Intelligent Computing on the Basis of Cognitive and Event Modeling, and Its Application in Energy Security Research

Intelligent Computing on the Basis of Cognitive and Event Modeling, and Its Application in Energy Security Research

L. V. Massel (Energy Systems Institute, Siberian Branch of the Russian Academy of Sciences, Russia), V. L. Arshinsky (Energy Systems Institute, Siberian Branch of the Russian Academy of Sciences, Russia) and A. G. Massel (Energy Systems Institute, Siberian Branch of the Russian Academy of Sciences, Russia)
DOI: 10.4018/978-1-5225-1671-2.ch024
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Abstract

The paper considers the issues of implementation and application of intelligent computing on the basis of cognitive and event modeling in research on energy security. The authors suggest a two-level information technology for the research. The first level suggests a situation analysis using the intelligent computing techniques. The analysis results are then used to choose rational variants of energy development in Russia (or its regions). At the second level these variants are computed with the multi-agent software INTEC-M. Transition from the first to the second level is automated by the tools of deductive program synthesis, that are based on declarative descriptions, i.e. formulae of restricted predicate calculus, and representation of input data by XML files. Cognitive and event modeling is considered in more detail. The examples of cognitive and event models are presented. The structure of a knowledge space is developed to support the intelligent computations. The knowledge space includes ontological models, databases of cognitive and event models, and the database on the cases of energy emergency situations. The authors developed the CogMap and EventMap tools to support cognitive and event modeling on the basis of common graphical environment GirModeling, and the expert system “Emergency”. The tools and expert system that support the knowledge base on energy emergencies are integrated within the intelligent IT environment. The research presented in the paper was partially supported by the grant of Presidium of RAS No. 2.2-2012 and grants of Russian Foundation of Basic Research No. 10-07-00264, No. 11-07-00192, No. 11-07-00245, and No. 12-07-00359.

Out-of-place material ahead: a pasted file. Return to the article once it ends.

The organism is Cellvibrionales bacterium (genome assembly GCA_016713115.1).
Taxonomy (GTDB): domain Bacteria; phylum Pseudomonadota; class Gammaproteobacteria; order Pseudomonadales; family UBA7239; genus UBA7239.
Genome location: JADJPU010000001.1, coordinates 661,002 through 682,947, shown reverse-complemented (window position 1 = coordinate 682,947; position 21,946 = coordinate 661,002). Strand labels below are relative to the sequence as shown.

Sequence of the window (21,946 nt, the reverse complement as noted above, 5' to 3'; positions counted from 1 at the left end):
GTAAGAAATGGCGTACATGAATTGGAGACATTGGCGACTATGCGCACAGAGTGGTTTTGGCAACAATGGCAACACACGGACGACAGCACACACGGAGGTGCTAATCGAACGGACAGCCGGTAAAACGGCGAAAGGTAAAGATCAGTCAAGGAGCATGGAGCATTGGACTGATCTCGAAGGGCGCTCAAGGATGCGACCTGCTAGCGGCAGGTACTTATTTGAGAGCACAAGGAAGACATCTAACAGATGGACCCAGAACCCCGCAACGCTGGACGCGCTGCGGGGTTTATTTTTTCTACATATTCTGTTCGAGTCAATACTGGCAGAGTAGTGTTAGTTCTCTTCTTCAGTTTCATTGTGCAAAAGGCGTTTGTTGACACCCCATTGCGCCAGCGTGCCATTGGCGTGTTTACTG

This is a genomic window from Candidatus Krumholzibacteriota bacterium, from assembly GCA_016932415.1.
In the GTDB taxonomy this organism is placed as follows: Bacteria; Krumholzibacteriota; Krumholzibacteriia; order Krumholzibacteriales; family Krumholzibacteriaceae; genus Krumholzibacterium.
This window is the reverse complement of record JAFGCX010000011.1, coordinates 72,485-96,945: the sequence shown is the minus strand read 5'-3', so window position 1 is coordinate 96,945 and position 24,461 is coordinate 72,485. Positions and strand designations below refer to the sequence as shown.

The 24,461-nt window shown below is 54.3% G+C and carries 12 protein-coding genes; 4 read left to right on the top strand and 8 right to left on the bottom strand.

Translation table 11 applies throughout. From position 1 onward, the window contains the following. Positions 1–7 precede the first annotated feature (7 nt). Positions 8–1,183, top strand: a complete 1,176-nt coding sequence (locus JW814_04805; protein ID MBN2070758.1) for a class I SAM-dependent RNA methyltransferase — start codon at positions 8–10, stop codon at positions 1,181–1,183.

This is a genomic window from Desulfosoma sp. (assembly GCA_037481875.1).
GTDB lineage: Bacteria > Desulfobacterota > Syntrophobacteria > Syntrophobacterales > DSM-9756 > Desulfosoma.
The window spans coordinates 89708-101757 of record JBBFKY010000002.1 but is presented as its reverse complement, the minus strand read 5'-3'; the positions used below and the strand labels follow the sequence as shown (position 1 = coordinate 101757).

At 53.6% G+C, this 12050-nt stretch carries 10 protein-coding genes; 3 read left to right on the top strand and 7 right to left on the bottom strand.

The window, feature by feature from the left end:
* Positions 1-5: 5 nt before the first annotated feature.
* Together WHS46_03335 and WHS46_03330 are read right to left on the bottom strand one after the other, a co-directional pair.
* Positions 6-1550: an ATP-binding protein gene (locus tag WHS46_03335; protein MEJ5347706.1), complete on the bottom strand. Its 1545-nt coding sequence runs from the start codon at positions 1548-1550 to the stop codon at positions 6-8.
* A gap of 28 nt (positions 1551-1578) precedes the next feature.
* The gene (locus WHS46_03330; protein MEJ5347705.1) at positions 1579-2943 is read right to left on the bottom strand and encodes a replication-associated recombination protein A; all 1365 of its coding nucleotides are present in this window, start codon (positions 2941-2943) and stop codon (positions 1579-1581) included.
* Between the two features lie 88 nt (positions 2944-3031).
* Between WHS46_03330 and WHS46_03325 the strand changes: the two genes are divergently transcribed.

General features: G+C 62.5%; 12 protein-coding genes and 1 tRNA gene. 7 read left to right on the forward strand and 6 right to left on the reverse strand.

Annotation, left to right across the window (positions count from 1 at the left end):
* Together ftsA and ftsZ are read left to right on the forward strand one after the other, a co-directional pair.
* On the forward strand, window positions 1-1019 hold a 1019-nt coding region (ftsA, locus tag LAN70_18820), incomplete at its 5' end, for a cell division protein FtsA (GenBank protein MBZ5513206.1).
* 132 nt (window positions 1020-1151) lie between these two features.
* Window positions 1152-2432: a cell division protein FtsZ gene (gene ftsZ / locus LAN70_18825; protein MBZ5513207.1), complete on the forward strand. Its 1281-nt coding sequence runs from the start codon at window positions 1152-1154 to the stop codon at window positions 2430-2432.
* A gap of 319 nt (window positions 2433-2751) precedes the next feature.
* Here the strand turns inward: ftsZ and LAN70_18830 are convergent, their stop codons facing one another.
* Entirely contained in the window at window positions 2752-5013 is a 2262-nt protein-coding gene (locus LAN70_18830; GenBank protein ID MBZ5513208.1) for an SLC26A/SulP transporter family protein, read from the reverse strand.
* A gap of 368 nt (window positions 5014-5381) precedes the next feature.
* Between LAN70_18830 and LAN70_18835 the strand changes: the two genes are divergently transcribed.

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Knowledge Space For Intelligent Computing

A knowledge space is used to support the intelligent computing. The space is supported by the intelligent IT environment (Figure 1). Ontological models of knowledge, or ontologies (Gruber, 1993; Gavrilova & Khoroshevsky, 2001), that reflect the main concepts of subject domain and relations among them are used for construction of cognitive and event models (Massel, 2010). Descriptions of energy emergencies that are contained in the knowledge base of the expert system “Emergency” are used to identify the emergency situations that occur most frequently and reveal typical threats to energy security that are modeled with cognitive maps. In turn the cognitive maps can be used as initial to construct event models of development and consequences of energy emergency situations. The ontological models are constructed using the typical tools, namely, CmapTools or Protégé. The other knowledge bases are supported by the author software tools.

Figure 1.

Knowledge space supported by the intelligent IT environment

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Cognitive Modeling

Cognitive modeling is taken to mean construction of cognitive models or, in other words, cognitive maps (oriented graphs) in which vertices correspond to factors (concepts) and edges – to the ties between the factors (positive or negative), depending on the character of cause-effect relation (Trakhtengerts, 1998). The authors use cognitive modeling for situation analysis (Pospelov, 1986; Makagonova, Massel & Bakhvalov, 2008; Massel, 2011) of the energy security problem and for modeling of energy security threats (Massel, 2009) which imply unfavorable events for the energy sector that are grouped into seven types of threats: technogenic, economic, natural, sociopolitical, external economic, external political as well as those caused by imperfect management (administrative-judicial). Figure 2 shows a cognitive model of a natural threat (cold snap).

Figure 2.

A cognitive map of a natural threat (cold snap)

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